99 percent of calcium in the body is found in the bones and teeth, the remaining 1 percent circulates in the tissues and body fluids. This mineral is important for the coagulation of the blood and for heart muscle contractions. It is also an essential mineral for the transmission of nerve signals. A deficit can result in cramping, spasms, slow pulse, heart palpitations and insomnia. Calcium is found in dairy products, sesame seeds, sunflower seeds, almonds, hazelnuts and other nuts, algae and fresh vegetables.
TO ENSURE IRON ABSORPTION
Fruit juices-like orange, lime and grapefruit juices-increase the absorption of iron, while coffee and cafeinated teas have the opposite effect, they impede iron absorption. It's good to use lemon juice to dress salads and to flavor foods, it's also good to accompany meals with lemonade. Avoid drinking tea and coffee after lunch and dinner.
Iron is found in the body's red blood cells and is fundamental for the formation of hemoglobin, a protein that transports oxygen. It supports the breathing of the body's cells. When the body lacks this mineral, anaemia can result along with lower immunity to illnesses, fatigue and low energy. Deficiency can also cause insomnia. The principal food sources for iron are red and white meats, beans, dried fruits, raisins, lentils, sunflower seeds and green leafy vegetables like dandelions, spinach and kale.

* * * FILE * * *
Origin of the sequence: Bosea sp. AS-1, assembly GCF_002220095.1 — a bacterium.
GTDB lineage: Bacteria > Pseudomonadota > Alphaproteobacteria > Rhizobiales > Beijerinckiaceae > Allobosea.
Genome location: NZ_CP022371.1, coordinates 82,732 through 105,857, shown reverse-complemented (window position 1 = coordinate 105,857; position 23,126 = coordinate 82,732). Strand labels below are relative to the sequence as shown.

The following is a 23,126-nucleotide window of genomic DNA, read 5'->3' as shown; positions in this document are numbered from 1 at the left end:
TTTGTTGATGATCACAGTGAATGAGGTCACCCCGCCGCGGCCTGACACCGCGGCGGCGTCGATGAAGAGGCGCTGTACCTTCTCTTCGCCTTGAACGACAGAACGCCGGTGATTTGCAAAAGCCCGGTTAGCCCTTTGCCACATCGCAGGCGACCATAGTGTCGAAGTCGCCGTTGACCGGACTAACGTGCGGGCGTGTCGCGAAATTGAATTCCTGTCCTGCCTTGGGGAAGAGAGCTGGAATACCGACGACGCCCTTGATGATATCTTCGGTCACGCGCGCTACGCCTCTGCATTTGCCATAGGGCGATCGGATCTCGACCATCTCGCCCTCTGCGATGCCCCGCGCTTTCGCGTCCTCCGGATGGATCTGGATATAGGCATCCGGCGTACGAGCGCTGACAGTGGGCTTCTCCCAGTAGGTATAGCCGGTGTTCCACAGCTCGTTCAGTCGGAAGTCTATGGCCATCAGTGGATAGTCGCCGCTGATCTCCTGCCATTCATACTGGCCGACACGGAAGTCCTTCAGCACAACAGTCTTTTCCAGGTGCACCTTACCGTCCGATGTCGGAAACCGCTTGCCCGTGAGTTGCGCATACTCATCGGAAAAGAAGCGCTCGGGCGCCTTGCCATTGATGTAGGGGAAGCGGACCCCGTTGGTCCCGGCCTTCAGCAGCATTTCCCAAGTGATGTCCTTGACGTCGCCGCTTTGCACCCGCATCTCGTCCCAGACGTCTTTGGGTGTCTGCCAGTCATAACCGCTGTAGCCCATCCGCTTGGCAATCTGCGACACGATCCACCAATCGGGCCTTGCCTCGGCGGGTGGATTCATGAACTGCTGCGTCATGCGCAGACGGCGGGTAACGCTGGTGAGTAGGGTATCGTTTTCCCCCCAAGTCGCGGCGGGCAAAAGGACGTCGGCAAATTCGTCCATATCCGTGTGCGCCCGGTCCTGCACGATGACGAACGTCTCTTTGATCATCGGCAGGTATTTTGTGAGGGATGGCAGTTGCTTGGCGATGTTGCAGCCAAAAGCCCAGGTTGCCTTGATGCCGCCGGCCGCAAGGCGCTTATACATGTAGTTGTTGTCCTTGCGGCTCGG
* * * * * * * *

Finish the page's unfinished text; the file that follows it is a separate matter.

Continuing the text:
Plays an essential role in developing muscle mass and improving cardiovascular health. Activates enzymes and stabilizes the body's molecules. It acts hand in hand with calcium and phosphorus. Almost 70 percent of magnesium inside the body is found in the bones, the remaining 30 percent is found in the blood and tissues (the muscular system has more magnesium than calcium). A deficiency can cause irritability, stress and insomnia. Deficiency is common in people who are on long term diets. Dried fruits is particularly rich in magnesium, other foods rich in this nutrient include, almonds, soy, oatmeal, figs and dates.